Opportunities at ancient universities: Plenty. It is easy to make a range of friends, both in quality and quantity. Shared college life accelerates the process of making friends, and there is often a developed extra-curricular and sporting programme (both in college, and across the university). The layout of the university means that students are never very far away from one another – it is relatively easy to draw a crowd of students either at lunchtime or in the evenings. Students at these universities often enjoy thinking (even beyond their own academic discipline) and can be willing to discuss ‘big issues.’

Challenges at ancient universities: The busyness of life at these universities can spread students very thin. The presence of a large cohort of Christian students often spread across a small number of local churches can sometimes lead to an unhealthy ‘competition’ between evangelical churches. Churches and CUs compete for time in what is an already crowded marketplace. ‘New atheism’ is at its strongest and most vociferous in some of these universities.

DICCUIdeas for mission for CUs at ancient universities – there are too many here to list, and here are just five:

  1. There’s an opportunity to engage a high proportion of the entire university through a well-planned and advertised events week or carol service
  2. Those living in college will probably never have the number of good friends that they are sharing life with in college: college CU groups have one of the best opportunities for sharing their lives as they share the gospel anywhere in the UK – make sure they’re well-resourced
  3. Regular lunch bars will give you the opportunity to intrigue non-believers and train the CU to answer their friends’ questions – almost certainly you will have an accessible venue, and fellow students will genuinely want to hear how a response is made
  4. Have an alternative ‘Freshers Fair’ after an early central CU meeting, where CU members share the clubs and societies they are part of. Encourage everyone present to join at least one more – witness is much easier when there’s more than one Christian present
  5. The CU is probably big enough and well-enough resourced to be able to support and arrange evangelistic events to particular groups – within departments, those with particular interests, creatives etc. Encourage CU members with shared passions for these groups to get together and give them permission to try new ideas in engaging these groups

Five ideas for building mission for churches near to ancient universities:

  1. Start a ‘local link’ scheme through which church members offer hospitality to international students (and their families, where appropriate). As a church it might be possible to arrange excursions for international students too
  2. Encourage postgraduates and academics within church to informally mentor undergraduate students in their discipline – demonstrating how they have found satisfactory answers to the intellectual challenges within the discipline, and sharing opportunities for witness
  3. Let the Students Union and Volunteering Society know about community projects your church is involved in – these groups are often looking for local projects to support, and may give you contact with a range of students (Christian and non-Christian)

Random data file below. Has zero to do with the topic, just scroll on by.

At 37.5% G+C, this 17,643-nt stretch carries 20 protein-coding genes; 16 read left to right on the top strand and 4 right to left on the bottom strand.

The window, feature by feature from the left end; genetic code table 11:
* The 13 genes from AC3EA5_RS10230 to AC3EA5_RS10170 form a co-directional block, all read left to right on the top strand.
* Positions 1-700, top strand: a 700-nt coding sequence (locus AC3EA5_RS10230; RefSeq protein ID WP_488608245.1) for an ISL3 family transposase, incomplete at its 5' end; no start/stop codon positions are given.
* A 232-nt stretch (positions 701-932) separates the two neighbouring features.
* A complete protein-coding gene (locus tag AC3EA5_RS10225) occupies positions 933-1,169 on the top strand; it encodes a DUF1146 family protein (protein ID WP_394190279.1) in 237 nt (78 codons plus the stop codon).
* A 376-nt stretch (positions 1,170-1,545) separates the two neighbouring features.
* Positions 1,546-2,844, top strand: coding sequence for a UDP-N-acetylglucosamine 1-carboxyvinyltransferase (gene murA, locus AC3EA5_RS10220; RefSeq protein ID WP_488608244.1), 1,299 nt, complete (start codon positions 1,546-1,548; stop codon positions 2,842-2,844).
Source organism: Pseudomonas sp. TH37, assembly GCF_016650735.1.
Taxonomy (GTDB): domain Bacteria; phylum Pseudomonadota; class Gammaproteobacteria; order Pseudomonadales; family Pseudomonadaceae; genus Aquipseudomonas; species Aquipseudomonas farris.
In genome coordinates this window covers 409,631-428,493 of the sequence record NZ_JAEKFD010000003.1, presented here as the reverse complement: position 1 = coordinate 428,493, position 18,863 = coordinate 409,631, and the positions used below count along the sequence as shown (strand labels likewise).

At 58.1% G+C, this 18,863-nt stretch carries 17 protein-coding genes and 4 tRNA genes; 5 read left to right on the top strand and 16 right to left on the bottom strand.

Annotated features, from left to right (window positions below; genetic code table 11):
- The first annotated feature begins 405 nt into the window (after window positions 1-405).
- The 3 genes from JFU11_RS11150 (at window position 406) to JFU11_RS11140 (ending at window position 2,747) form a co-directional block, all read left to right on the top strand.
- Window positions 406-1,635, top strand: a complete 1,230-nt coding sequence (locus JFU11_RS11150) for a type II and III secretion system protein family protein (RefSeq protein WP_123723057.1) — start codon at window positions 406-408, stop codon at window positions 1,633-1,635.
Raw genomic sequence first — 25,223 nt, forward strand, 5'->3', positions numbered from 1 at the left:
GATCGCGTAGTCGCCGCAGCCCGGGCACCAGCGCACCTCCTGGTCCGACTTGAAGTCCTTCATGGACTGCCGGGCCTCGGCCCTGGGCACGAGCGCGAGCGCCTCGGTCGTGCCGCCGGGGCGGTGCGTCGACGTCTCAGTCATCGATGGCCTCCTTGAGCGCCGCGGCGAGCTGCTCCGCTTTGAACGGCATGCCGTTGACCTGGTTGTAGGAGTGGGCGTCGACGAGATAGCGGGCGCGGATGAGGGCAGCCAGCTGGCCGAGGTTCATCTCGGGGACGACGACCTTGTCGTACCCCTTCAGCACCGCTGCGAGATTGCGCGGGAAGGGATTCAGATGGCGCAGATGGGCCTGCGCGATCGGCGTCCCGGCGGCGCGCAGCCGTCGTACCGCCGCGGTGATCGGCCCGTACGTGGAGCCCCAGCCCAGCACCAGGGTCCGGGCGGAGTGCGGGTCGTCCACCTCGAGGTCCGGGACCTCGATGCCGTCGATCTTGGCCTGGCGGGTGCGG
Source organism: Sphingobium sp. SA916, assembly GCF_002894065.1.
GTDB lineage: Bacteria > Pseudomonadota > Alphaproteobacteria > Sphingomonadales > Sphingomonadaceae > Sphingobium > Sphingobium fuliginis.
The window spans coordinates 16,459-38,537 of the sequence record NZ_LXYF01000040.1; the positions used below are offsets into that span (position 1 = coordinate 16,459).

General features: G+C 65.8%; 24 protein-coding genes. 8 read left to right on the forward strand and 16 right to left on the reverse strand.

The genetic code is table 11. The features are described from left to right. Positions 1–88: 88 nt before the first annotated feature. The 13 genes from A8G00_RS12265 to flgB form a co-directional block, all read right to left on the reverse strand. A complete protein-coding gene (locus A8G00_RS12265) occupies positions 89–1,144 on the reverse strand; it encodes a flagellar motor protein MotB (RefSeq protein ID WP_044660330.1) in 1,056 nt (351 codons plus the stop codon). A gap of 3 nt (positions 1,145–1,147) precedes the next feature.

4. Host a guest service the Sunday after key CU outreach points (e.g. Freshers’ Week, the carol service, events week), arranging a meal afterwards and making it easy for seekers to hook into church life
  5. The CU is normally poorly placed to reach the vast number of postgraduate students at ancient universities. Talk to the postgraduate students in your churches about how the church might better catalyse mission amongst postgraduates.

Tomorrow, we’ll think about red brick universities.

Going to university in the UK is far from a uniform experience. The type of university that a student attends strongly affects the sort of people that they will meet, the sort of activities they will spend their time in, and the sort of person that they are being shaped to be. In their book, Christianity and the University Experience, Mathew Guest and his team suggest that there are, in fact, five different ‘sorts’ of universities (ancient universities, red brick universities, the ‘plate glass’ universities of the 1960s, ex-polytechnic universities and the ‘cathedral group’ universities). I want to add a sixth – the specialist higher education college – which fell outside of their remit, but which is different in flavour again to the other types of institution.

To many outside of the university world this comes as quite a surprise: most people think that the university experience is effectively the same for all students. In particular, churches (and even Christian Unions) can overlook the particular challenges and openings that different sorts of universities bring for the gospel. Though I work for UCCF, this isn’t any sort of ‘official’ position; it’s just the reflection of someone who’s been in student ministry in the UK for more than a decade, who’s had the opportunity to work with each of these university types in some measure.

These descriptions will, naturally, only be brushstrokes. I’m particularly aware that they’ll apply to some contexts less than others. London, for example, requires a completely different strategy, given that so few students live close to where they study (and so many students commute in from their parental home). But I’m hopeful that these posts might stir some thought on how we might more adequately reach students across the nation.

I’m convinced that student mission works best when local churches are themselves active, but also when they encourage their students to be active in mission through their local Christian Union. This partnership also works best when churches don’t try to replicate ministry that the CU can do better, and vice versa. For that reason, I’ll suggest activities that both of these groups might undertake which can be of mutual benefit to each other.